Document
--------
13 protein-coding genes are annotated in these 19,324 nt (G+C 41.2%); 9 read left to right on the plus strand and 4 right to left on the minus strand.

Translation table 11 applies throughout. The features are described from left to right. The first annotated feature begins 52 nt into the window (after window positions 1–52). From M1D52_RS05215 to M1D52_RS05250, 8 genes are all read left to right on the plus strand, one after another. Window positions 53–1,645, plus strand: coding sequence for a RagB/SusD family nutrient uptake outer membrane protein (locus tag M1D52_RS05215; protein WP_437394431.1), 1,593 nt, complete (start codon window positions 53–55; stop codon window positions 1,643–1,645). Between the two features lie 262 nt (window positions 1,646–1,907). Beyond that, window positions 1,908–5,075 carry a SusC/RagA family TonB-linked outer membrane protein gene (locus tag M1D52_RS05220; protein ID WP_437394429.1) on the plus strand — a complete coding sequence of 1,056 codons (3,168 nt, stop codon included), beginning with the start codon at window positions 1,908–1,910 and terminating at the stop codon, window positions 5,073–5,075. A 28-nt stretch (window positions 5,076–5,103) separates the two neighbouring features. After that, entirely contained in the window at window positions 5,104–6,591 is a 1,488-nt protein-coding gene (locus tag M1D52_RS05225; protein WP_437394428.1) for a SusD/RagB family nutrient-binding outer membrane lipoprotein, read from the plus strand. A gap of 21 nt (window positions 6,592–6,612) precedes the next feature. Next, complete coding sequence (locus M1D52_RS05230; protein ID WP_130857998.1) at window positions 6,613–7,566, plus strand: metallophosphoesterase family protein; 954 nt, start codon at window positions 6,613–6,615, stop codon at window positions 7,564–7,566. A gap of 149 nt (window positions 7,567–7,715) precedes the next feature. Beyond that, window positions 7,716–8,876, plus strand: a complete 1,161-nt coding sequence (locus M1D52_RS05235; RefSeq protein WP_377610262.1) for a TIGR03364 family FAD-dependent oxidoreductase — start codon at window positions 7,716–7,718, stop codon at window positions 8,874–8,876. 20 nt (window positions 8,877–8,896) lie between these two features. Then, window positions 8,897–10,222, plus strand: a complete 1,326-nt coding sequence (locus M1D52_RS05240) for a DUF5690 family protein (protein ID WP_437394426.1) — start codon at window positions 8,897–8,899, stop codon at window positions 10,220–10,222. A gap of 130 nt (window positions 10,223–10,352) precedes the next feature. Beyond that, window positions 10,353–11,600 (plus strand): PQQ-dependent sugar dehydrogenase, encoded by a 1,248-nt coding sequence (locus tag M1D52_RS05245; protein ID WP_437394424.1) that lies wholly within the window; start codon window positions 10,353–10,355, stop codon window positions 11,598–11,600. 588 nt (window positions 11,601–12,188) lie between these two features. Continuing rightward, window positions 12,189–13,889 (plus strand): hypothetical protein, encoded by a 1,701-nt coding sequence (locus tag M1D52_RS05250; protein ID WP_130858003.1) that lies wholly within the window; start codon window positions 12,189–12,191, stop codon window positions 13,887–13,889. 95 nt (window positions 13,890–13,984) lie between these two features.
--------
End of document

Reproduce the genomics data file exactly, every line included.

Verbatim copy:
13 protein-coding genes are annotated in these 19,324 nt (G+C 41.2%); 9 read left to right on the plus strand and 4 right to left on the minus strand.

Translation table 11 applies throughout. The features are described from left to right. The first annotated feature begins 52 nt into the window (after window positions 1–52). From M1D52_RS05215 to M1D52_RS05250, 8 genes are all read left to right on the plus strand, one after another. Window positions 53–1,645, plus strand: coding sequence for a RagB/SusD family nutrient uptake outer membrane protein (locus tag M1D52_RS05215; protein WP_437394431.1), 1,593 nt, complete (start codon window positions 53–55; stop codon window positions 1,643–1,645). Between the two features lie 262 nt (window positions 1,646–1,907). Beyond that, window positions 1,908–5,075 carry a SusC/RagA family TonB-linked outer membrane protein gene (locus tag M1D52_RS05220; protein ID WP_437394429.1) on the plus strand — a complete coding sequence of 1,056 codons (3,168 nt, stop codon included), beginning with the start codon at window positions 1,908–1,910 and terminating at the stop codon, window positions 5,073–5,075. A 28-nt stretch (window positions 5,076–5,103) separates the two neighbouring features. After that, entirely contained in the window at window positions 5,104–6,591 is a 1,488-nt protein-coding gene (locus tag M1D52_RS05225; protein WP_437394428.1) for a SusD/RagB family nutrient-binding outer membrane lipoprotein, read from the plus strand. A gap of 21 nt (window positions 6,592–6,612) precedes the next feature. Next, complete coding sequence (locus M1D52_RS05230; protein ID WP_130857998.1) at window positions 6,613–7,566, plus strand: metallophosphoesterase family protein; 954 nt, start codon at window positions 6,613–6,615, stop codon at window positions 7,564–7,566. A gap of 149 nt (window positions 7,567–7,715) precedes the next feature. Beyond that, window positions 7,716–8,876, plus strand: a complete 1,161-nt coding sequence (locus M1D52_RS05235; RefSeq protein WP_377610262.1) for a TIGR03364 family FAD-dependent oxidoreductase — start codon at window positions 7,716–7,718, stop codon at window positions 8,874–8,876. 20 nt (window positions 8,877–8,896) lie between these two features. Then, window positions 8,897–10,222, plus strand: a complete 1,326-nt coding sequence (locus M1D52_RS05240) for a DUF5690 family protein (protein ID WP_437394426.1) — start codon at window positions 8,897–8,899, stop codon at window positions 10,220–10,222. A gap of 130 nt (window positions 10,223–10,352) precedes the next feature. Beyond that, window positions 10,353–11,600 (plus strand): PQQ-dependent sugar dehydrogenase, encoded by a 1,248-nt coding sequence (locus tag M1D52_RS05245; protein ID WP_437394424.1) that lies wholly within the window; start codon window positions 10,353–10,355, stop codon window positions 11,598–11,600. 588 nt (window positions 11,601–12,188) lie between these two features. Continuing rightward, window positions 12,189–13,889 (plus strand): hypothetical protein, encoded by a 1,701-nt coding sequence (locus tag M1D52_RS05250; protein ID WP_130858003.1) that lies wholly within the window; start codon window positions 12,189–12,191, stop codon window positions 13,887–13,889. 95 nt (window positions 13,890–13,984) lie between these two features.